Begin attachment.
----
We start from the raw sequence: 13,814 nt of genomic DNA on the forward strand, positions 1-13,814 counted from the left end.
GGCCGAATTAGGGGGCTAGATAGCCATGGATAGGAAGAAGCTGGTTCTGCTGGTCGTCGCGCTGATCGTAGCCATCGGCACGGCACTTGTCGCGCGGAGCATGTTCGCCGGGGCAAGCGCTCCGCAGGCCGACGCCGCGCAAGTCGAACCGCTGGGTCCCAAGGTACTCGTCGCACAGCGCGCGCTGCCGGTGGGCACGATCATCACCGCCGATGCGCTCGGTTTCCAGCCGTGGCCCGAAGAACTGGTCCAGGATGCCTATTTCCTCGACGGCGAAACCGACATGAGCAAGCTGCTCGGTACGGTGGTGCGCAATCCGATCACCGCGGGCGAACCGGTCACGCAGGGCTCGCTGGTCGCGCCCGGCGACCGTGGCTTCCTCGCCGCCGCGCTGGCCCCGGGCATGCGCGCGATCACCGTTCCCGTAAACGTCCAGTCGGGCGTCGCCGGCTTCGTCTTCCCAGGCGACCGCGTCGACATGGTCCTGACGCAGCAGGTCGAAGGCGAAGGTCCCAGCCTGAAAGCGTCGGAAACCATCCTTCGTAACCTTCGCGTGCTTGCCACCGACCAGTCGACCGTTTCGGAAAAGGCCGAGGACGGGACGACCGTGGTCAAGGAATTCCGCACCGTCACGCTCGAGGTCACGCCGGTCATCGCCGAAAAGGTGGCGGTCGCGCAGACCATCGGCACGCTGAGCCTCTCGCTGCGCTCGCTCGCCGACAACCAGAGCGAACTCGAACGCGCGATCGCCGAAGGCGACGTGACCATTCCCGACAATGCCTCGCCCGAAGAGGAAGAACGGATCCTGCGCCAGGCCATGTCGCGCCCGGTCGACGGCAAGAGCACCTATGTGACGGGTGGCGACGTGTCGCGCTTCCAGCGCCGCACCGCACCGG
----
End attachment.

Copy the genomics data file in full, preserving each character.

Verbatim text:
We start from the raw sequence: 13,814 nt of genomic DNA on the forward strand, positions 1-13,814 counted from the left end.
GGCCGAATTAGGGGGCTAGATAGCCATGGATAGGAAGAAGCTGGTTCTGCTGGTCGTCGCGCTGATCGTAGCCATCGGCACGGCACTTGTCGCGCGGAGCATGTTCGCCGGGGCAAGCGCTCCGCAGGCCGACGCCGCGCAAGTCGAACCGCTGGGTCCCAAGGTACTCGTCGCACAGCGCGCGCTGCCGGTGGGCACGATCATCACCGCCGATGCGCTCGGTTTCCAGCCGTGGCCCGAAGAACTGGTCCAGGATGCCTATTTCCTCGACGGCGAAACCGACATGAGCAAGCTGCTCGGTACGGTGGTGCGCAATCCGATCACCGCGGGCGAACCGGTCACGCAGGGCTCGCTGGTCGCGCCCGGCGACCGTGGCTTCCTCGCCGCCGCGCTGGCCCCGGGCATGCGCGCGATCACCGTTCCCGTAAACGTCCAGTCGGGCGTCGCCGGCTTCGTCTTCCCAGGCGACCGCGTCGACATGGTCCTGACGCAGCAGGTCGAAGGCGAAGGTCCCAGCCTGAAAGCGTCGGAAACCATCCTTCGTAACCTTCGCGTGCTTGCCACCGACCAGTCGACCGTTTCGGAAAAGGCCGAGGACGGGACGACCGTGGTCAAGGAATTCCGCACCGTCACGCTCGAGGTCACGCCGGTCATCGCCGAAAAGGTGGCGGTCGCGCAGACCATCGGCACGCTGAGCCTCTCGCTGCGCTCGCTCGCCGACAACCAGAGCGAACTCGAACGCGCGATCGCCGAAGGCGACGTGACCATTCCCGACAATGCCTCGCCCGAAGAGGAAGAACGGATCCTGCGCCAGGCCATGTCGCGCCCGGTCGACGGCAAGAGCACCTATGTGACGGGTGGCGACGTGTCGCGCTTCCAGCGCCGCACCGCACCGG